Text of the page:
The fall of Lan Xang and the slow decline

At the beginning of the XVIIIth century, the realm of Lan Xang broke up into 3 realms, those of Louang Prabang in the north (under China and Siam), Vientiane (under Annan), and Champassak (under Cambodia and Siam).

In 1764, the Lao’s of Muang Chan appealed to the Burmese of Alaunfra to help them against the Burmese of Muang Prabang. The ancient capital of the “realm of a thousand elephants” was burnt to ashes, whilst the realms of Vientiane and Champassak to the south, ended up in the hands of the Siamese, who brought back from their conquest the two palladiums of Laos: the Phra Bang and the Phra Kéo. Only the Phra Bang finally came back from Bangkok ...

After a failed attempt by king Chao Anou (1805-1830) to take over the sovereignty of Laos, the country sank to a point where it nearly disappeared completely.

The French protectorate

Times are hard for Laos in the XVIIIth century, and it wouldn’t have taken much for them to disappear under the pressure of the large dominating countries that surround them; China, Vietnam, Siam, Burma and Cambodia.

It was at this time that a certain number of Frenchmen discovered the region of Indochina, and brought back treasures from this region that the Europeans loved, especially during the Universal Exhibitions in Paris in 1878, 1889 and 1900. Amongst these "adventurers", was the naturalist Henri Mouhot, who arrived in Louang Prabang in 1861 and died there (his tomb is situated not far from Phon Phau). Between 1866 et 1868, Doudard de Lagrée and Francis Garnier went up the Mekong River and visited Vientiane. In 1867, Auguste Pavie took part in the conflict against Siam and against the Ho plunderers, who ransacked and burnt Louang Prabang in 1887 (see The History of Luong Prabang).

France already possessed 2 Protectorates in the Indochina peninsula : in Cambodia (1863) and Vietnam (1885). In 1893, France signed a treaty with the principality of Louang Prabang whose King wanted to get rid of the Siamese military troops who had come to get rid of the Chinese Black Flag Army.

A final treaty was signed in 1904, with Siam recognising the actual borders of Laos. In the dealings of that time, Laos unfortunately lost the the richest region in Laos, the Khorat plateau, to Siam. This is still a bitter memory, a little like the French with the Alsace and Lorraine district at a certain period.

Even though France had engaged a lot of work in Laos, trying to restore the realm (reconstruction of Vientiane, organisation of schools and the university of Vientiane, development of the road network), we must realise that for France, Laos was not as interesting a country (by that we must understand, exploitable) as its neighbours, Cambodia and Vietnam.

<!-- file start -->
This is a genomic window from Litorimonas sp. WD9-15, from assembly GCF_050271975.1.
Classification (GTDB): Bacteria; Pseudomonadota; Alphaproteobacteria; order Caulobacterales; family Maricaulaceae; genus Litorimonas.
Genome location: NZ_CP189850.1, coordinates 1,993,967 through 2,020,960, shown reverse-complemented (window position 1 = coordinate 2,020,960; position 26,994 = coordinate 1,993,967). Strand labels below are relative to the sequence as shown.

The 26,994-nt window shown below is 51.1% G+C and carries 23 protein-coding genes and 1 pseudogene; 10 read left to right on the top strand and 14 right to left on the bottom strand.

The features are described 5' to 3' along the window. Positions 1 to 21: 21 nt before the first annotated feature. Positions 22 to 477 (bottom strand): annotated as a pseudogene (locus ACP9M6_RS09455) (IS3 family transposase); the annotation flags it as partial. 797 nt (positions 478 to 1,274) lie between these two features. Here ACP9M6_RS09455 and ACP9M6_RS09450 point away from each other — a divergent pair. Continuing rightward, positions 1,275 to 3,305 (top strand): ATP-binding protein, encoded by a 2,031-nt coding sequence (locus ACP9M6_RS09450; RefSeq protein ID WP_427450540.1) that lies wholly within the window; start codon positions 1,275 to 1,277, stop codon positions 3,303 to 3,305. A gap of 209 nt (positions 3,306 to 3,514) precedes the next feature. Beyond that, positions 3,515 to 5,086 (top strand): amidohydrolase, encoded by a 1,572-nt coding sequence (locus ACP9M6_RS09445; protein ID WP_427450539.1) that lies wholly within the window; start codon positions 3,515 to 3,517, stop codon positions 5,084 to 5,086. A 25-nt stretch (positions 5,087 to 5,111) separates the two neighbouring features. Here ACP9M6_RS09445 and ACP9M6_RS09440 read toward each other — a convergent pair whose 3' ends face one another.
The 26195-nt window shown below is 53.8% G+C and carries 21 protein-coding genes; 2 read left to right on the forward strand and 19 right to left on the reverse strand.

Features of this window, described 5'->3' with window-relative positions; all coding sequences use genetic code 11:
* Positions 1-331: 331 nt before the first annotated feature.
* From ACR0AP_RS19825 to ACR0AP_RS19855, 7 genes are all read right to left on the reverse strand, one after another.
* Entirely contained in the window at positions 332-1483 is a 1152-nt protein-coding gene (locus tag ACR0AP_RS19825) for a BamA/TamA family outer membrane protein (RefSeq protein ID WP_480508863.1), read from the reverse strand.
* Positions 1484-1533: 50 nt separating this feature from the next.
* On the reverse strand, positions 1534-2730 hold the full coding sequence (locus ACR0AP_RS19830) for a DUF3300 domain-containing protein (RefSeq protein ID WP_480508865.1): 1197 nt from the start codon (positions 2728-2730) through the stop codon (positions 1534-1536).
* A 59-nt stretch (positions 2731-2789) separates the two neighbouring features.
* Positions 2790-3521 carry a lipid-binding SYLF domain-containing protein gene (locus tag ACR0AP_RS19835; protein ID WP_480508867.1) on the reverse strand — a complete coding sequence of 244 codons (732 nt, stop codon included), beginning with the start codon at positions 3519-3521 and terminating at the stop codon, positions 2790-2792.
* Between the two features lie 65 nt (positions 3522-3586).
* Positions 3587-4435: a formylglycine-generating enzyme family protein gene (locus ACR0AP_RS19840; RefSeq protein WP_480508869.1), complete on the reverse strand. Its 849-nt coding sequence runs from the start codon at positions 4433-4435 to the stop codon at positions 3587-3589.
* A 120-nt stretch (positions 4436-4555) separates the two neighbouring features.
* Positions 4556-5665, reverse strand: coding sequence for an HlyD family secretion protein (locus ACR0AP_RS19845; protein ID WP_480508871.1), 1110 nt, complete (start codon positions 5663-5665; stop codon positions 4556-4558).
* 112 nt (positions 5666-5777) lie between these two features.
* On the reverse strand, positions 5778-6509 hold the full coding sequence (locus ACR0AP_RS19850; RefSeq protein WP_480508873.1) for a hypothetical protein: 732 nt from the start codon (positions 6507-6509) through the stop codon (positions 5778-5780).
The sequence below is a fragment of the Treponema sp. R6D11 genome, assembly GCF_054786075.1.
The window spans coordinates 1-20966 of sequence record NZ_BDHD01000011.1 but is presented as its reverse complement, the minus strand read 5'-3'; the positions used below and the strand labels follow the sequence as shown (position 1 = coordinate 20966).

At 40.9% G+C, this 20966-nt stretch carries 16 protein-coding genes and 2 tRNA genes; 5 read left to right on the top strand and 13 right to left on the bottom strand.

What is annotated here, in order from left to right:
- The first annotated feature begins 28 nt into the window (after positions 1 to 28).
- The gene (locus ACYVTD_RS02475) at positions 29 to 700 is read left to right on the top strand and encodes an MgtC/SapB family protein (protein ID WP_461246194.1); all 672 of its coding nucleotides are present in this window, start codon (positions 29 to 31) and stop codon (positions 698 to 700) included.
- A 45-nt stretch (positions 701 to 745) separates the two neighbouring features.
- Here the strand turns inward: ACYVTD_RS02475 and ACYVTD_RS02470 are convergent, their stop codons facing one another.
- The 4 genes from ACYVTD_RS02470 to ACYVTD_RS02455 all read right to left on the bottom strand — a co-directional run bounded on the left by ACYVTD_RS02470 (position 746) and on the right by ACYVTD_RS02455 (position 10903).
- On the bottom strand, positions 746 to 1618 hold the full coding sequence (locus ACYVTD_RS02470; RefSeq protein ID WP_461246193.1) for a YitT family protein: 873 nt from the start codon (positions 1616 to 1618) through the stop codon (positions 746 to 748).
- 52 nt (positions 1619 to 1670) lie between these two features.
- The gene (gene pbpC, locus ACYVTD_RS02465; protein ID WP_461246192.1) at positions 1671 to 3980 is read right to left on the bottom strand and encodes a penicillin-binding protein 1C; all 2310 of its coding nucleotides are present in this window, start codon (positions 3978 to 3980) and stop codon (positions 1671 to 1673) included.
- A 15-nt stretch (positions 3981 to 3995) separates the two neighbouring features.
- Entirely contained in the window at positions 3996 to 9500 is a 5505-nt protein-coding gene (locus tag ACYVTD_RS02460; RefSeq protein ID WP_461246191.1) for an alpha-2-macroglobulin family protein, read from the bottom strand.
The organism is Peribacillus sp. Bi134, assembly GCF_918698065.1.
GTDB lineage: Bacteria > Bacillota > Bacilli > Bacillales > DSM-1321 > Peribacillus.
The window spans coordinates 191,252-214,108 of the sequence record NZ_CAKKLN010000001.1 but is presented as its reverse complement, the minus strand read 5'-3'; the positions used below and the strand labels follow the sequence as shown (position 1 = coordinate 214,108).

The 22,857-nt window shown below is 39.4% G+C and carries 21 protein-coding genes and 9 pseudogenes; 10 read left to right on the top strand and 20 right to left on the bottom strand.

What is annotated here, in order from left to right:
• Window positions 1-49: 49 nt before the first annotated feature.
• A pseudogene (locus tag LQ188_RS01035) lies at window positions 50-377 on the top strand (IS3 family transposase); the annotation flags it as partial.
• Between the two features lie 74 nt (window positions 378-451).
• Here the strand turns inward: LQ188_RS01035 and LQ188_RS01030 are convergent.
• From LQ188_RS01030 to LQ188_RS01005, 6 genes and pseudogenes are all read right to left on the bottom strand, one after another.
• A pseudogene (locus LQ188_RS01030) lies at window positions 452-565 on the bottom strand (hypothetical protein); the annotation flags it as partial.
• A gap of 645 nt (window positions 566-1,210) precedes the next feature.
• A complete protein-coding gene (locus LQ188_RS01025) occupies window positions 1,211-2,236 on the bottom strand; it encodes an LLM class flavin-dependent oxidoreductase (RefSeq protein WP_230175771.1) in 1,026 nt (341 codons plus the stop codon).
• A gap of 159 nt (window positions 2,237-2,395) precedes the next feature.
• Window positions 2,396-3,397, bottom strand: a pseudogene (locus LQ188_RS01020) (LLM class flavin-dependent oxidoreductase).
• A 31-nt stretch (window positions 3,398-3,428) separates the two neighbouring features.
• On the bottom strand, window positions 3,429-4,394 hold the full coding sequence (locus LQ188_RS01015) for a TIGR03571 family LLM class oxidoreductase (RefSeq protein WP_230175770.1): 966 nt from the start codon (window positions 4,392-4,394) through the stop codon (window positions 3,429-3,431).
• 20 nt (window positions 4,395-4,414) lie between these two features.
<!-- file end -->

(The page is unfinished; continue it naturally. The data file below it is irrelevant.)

The French police station, situated in Louang Prabang in what is now the Phousi Hotel, was only ever intended as an occasion to prevent the potential accessibility of this territory to the English, who were very much present in the area. Several hundred Frenchmen lived in the country, which was in itself a mixture by its population and its resources, living mainly from the growth and distribution of opium, whose quality was reputed as being the best in the Far East.

The Second World War

All the Indochina colonies came under the yoke of the Japanese, in this period. In Laos, very few Japanese actually lived on the territory. The Japanese said they were anti-imperialists, and openly tried to liberate the people from Western takeover, to expulse the “whites” from the area. Even after being beaten in 1945, they only left the country after having killed or deported some of the French expatriates, and by proclaiming the country’s independence; hoping that his would definitely throw the “whites” out of Laos.

This idea of independence started up a nationalist movement, the Lao Issara. In 1946 the French troops came back to Laos to restore the protectorate. As from that moment, three influences existed : Prince Phetsarath of Louang Prabang, (nicknamed the Blue Prince), he represented the neutral tendency. Prince Souphanouvong (nicknamed the Red Prince) allied with the Viet Minh who founded the Pathet Lao (The Lao Country). He had studied in France and was a former student from the Chartes School. Lastly, Prince Boum Oum, former captain of the Foreign Legion, who had to give up the throne and who was nicknamed the White Prince.

In 1949, France passed a treaty with the Lao royal family, according the country its internal autonomy and its reunion under the control of the king Sisavang Vong of Louang Prabang. Unfortunately, the financial issues of this union were important (especially because of the traffic of opium and arms) and the numerous people involved : 3 Laotian movements, to which must be added the French with their leanings towards the neutral faction, the Americans who were trying to end the protectorate, the Viet-Minh communists, the Siamese...

Independence